A Compilation of the Messages and Papers of the Presidents eBook

This eBook from the Gutenberg Project consists of approximately 322 pages of information about A Compilation of the Messages and Papers of the Presidents.

We shall on this, as on all occasions, be disposed to adopt any measures which may advance the safety and prosperity of our country.  In nothing can we more cordially unite with you than in imploring the Supreme Ruler of Nations to multiply his blessings on these United States; to guard our free and happy Constitution against every machination and danger, and to make it the best source of public happiness, by verifying its character of being the best safeguard of human rights,

NOVEMBER 28, 1794.


GENTLEMEN:  I anticipated with confidence the concurrence of the House of Representatives in the regret produced by the insurrection.  Every effort ought to be used to discountenance what has contributed to foment it, and thus discourage a repetition of like attempts; for notwithstanding the consolations which may be drawn from the issue of this event, it is far better that the artful approaches to such a situation of things should be checked by the vigilant and duly admonished patriotism of our fellow-citizens than that the evil should increase until it becomes necessary to crush it by the strength of their arm.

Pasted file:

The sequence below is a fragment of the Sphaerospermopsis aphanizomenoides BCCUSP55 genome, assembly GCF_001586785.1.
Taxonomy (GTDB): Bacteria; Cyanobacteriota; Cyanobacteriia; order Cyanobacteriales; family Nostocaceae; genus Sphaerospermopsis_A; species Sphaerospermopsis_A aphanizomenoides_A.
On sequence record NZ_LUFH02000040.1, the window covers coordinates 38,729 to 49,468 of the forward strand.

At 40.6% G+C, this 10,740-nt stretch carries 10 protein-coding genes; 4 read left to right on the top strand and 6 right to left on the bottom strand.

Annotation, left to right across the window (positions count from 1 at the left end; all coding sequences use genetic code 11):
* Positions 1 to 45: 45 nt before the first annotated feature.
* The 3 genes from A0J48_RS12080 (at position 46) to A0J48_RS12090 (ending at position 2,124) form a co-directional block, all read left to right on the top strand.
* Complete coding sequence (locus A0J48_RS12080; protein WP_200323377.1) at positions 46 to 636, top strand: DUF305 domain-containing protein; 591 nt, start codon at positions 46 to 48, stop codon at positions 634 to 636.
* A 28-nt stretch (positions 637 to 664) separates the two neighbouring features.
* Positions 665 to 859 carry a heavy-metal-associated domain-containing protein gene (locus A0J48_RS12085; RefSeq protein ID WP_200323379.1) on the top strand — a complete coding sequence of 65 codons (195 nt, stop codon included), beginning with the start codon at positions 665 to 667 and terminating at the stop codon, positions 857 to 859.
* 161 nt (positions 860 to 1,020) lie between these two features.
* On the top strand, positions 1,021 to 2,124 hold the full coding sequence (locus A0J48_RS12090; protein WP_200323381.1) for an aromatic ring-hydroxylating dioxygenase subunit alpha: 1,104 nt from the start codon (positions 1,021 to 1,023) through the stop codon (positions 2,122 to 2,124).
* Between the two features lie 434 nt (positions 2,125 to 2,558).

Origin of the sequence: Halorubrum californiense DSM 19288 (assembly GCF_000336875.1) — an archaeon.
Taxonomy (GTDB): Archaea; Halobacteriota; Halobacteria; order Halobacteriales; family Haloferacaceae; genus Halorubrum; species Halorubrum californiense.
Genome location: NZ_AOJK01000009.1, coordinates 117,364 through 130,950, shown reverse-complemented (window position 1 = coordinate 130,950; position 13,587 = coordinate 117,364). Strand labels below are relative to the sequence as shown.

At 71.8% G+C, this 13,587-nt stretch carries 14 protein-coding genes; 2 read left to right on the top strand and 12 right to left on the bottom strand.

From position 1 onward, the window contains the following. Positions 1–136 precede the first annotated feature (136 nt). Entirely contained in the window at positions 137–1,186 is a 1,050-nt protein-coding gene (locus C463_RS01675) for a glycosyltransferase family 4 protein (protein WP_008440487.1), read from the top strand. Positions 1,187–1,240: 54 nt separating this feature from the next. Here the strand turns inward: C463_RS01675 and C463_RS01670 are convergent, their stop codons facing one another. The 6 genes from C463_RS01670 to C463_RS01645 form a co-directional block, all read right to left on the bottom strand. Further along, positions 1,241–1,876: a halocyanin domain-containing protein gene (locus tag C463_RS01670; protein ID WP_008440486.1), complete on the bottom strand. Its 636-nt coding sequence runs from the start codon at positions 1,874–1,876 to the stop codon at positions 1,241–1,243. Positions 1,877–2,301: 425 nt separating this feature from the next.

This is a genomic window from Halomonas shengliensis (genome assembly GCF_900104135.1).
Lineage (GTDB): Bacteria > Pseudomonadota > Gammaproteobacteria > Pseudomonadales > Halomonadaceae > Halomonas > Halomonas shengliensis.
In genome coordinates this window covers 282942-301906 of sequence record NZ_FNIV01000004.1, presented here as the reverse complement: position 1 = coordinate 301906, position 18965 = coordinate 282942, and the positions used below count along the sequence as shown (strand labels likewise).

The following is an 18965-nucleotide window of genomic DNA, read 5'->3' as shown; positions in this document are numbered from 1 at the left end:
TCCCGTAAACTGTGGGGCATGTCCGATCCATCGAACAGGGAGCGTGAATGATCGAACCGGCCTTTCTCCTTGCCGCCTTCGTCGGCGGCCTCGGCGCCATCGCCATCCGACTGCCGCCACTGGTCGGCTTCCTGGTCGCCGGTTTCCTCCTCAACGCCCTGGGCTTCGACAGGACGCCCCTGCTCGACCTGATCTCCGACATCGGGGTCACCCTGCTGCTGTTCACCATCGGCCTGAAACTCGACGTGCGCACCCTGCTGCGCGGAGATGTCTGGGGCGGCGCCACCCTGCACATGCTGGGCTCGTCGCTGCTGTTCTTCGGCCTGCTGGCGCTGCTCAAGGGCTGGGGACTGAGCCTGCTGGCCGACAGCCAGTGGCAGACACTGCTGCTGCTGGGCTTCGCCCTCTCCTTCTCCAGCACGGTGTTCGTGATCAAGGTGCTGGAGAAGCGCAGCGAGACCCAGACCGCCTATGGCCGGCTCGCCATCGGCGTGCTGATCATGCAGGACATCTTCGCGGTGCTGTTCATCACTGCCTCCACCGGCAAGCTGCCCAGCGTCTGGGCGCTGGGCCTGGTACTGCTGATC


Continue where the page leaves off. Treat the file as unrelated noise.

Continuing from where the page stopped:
I am happy that the part which I have myself borne on this occasion receives the approbation of your House.  For the discharge of a constitutional duty it is a sufficient reward to me to be assured that you will unite in consummating what remains to be done.

I feel also great satisfaction in learning that the other subjects which I have communicated or recommended will meet with due attention; that you are deeply impressed with the importance of an effectual organization of the militia, and that the advance and success of the army under the command of General Wayne is regarded by you, no less than myself, as a proof of the perseverance, prowess, and superiority of our troops.


NOVEMBER 29, 1794.


UNITED STATES, November 21, 1794.

Gentlemen of the Senate and of the House of Representatives

I lay before Congress copies of a letter from the governor of the State of New York and of the exemplification of an act of the legislature thereof ratifying the amendment of the Constitution of the United States proposed by the Senate and House of Representatives at their last session, respecting the judicial power.


UNITED STATES, November 21, 1794.

Gentlemen of the Senate

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